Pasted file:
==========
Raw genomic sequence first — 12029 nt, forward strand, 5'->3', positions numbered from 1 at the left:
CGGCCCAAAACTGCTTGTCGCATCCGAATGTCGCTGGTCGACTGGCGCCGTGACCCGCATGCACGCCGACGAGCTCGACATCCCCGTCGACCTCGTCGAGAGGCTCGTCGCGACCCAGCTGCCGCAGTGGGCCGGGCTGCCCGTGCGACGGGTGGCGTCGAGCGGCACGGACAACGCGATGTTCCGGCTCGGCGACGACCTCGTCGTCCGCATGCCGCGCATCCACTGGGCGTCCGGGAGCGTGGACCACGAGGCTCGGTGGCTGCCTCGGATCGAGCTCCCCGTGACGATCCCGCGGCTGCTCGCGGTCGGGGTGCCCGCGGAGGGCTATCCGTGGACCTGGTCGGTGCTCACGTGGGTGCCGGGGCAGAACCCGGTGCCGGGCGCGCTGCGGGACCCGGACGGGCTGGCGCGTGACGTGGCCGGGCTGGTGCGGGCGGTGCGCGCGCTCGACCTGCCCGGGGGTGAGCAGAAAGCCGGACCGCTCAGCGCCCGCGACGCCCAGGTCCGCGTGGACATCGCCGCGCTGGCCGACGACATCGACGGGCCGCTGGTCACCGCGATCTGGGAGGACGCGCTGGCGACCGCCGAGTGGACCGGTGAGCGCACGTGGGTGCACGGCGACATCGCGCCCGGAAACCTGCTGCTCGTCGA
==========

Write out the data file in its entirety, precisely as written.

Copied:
Raw genomic sequence first — 12029 nt, forward strand, 5'->3', positions numbered from 1 at the left:
CGGCCCAAAACTGCTTGTCGCATCCGAATGTCGCTGGTCGACTGGCGCCGTGACCCGCATGCACGCCGACGAGCTCGACATCCCCGTCGACCTCGTCGAGAGGCTCGTCGCGACCCAGCTGCCGCAGTGGGCCGGGCTGCCCGTGCGACGGGTGGCGTCGAGCGGCACGGACAACGCGATGTTCCGGCTCGGCGACGACCTCGTCGTCCGCATGCCGCGCATCCACTGGGCGTCCGGGAGCGTGGACCACGAGGCTCGGTGGCTGCCTCGGATCGAGCTCCCCGTGACGATCCCGCGGCTGCTCGCGGTCGGGGTGCCCGCGGAGGGCTATCCGTGGACCTGGTCGGTGCTCACGTGGGTGCCGGGGCAGAACCCGGTGCCGGGCGCGCTGCGGGACCCGGACGGGCTGGCGCGTGACGTGGCCGGGCTGGTGCGGGCGGTGCGCGCGCTCGACCTGCCCGGGGGTGAGCAGAAAGCCGGACCGCTCAGCGCCCGCGACGCCCAGGTCCGCGTGGACATCGCCGCGCTGGCCGACGACATCGACGGGCCGCTGGTCACCGCGATCTGGGAGGACGCGCTGGCGACCGCCGAGTGGACCGGTGAGCGCACGTGGGTGCACGGCGACATCGCGCCCGGAAACCTGCTGCTCGTCGA